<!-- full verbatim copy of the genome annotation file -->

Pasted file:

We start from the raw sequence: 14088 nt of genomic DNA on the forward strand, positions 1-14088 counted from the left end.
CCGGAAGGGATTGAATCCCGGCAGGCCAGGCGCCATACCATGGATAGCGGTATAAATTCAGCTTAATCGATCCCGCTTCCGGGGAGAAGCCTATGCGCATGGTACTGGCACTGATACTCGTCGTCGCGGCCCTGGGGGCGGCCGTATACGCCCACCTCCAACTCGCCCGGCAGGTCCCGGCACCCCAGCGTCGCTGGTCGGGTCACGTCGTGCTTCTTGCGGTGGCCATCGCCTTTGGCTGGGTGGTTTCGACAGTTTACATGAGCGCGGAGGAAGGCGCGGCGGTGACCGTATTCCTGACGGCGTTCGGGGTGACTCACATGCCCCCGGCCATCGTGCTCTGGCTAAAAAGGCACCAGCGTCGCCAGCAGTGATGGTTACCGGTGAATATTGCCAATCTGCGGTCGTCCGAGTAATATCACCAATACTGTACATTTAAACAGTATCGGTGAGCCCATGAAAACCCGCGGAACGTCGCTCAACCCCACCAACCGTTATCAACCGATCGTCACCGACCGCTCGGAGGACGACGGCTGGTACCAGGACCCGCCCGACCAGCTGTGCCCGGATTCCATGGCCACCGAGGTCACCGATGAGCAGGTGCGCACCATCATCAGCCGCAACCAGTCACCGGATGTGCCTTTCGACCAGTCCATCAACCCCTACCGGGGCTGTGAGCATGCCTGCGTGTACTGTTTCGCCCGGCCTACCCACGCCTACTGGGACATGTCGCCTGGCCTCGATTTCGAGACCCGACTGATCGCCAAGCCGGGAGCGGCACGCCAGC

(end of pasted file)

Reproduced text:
We start from the raw sequence: 14088 nt of genomic DNA on the forward strand, positions 1-14088 counted from the left end.
CCGGAAGGGATTGAATCCCGGCAGGCCAGGCGCCATACCATGGATAGCGGTATAAATTCAGCTTAATCGATCCCGCTTCCGGGGAGAAGCCTATGCGCATGGTACTGGCACTGATACTCGTCGTCGCGGCCCTGGGGGCGGCCGTATACGCCCACCTCCAACTCGCCCGGCAGGTCCCGGCACCCCAGCGTCGCTGGTCGGGTCACGTCGTGCTTCTTGCGGTGGCCATCGCCTTTGGCTGGGTGGTTTCGACAGTTTACATGAGCGCGGAGGAAGGCGCGGCGGTGACCGTATTCCTGACGGCGTTCGGGGTGACTCACATGCCCCCGGCCATCGTGCTCTGGCTAAAAAGGCACCAGCGTCGCCAGCAGTGATGGTTACCGGTGAATATTGCCAATCTGCGGTCGTCCGAGTAATATCACCAATACTGTACATTTAAACAGTATCGGTGAGCCCATGAAAACCCGCGGAACGTCGCTCAACCCCACCAACCGTTATCAACCGATCGTCACCGACCGCTCGGAGGACGACGGCTGGTACCAGGACCCGCCCGACCAGCTGTGCCCGGATTCCATGGCCACCGAGGTCACCGATGAGCAGGTGCGCACCATCATCAGCCGCAACCAGTCACCGGATGTGCCTTTCGACCAGTCCATCAACCCCTACCGGGGCTGTGAGCATGCCTGCGTGTACTGTTTCGCCCGGCCTACCCACGCCTACTGGGACATGTCGCCTGGCCTCGATTTCGAGACCCGACTGATCGCCAAGCCGGGAGCGGCACGCCAGC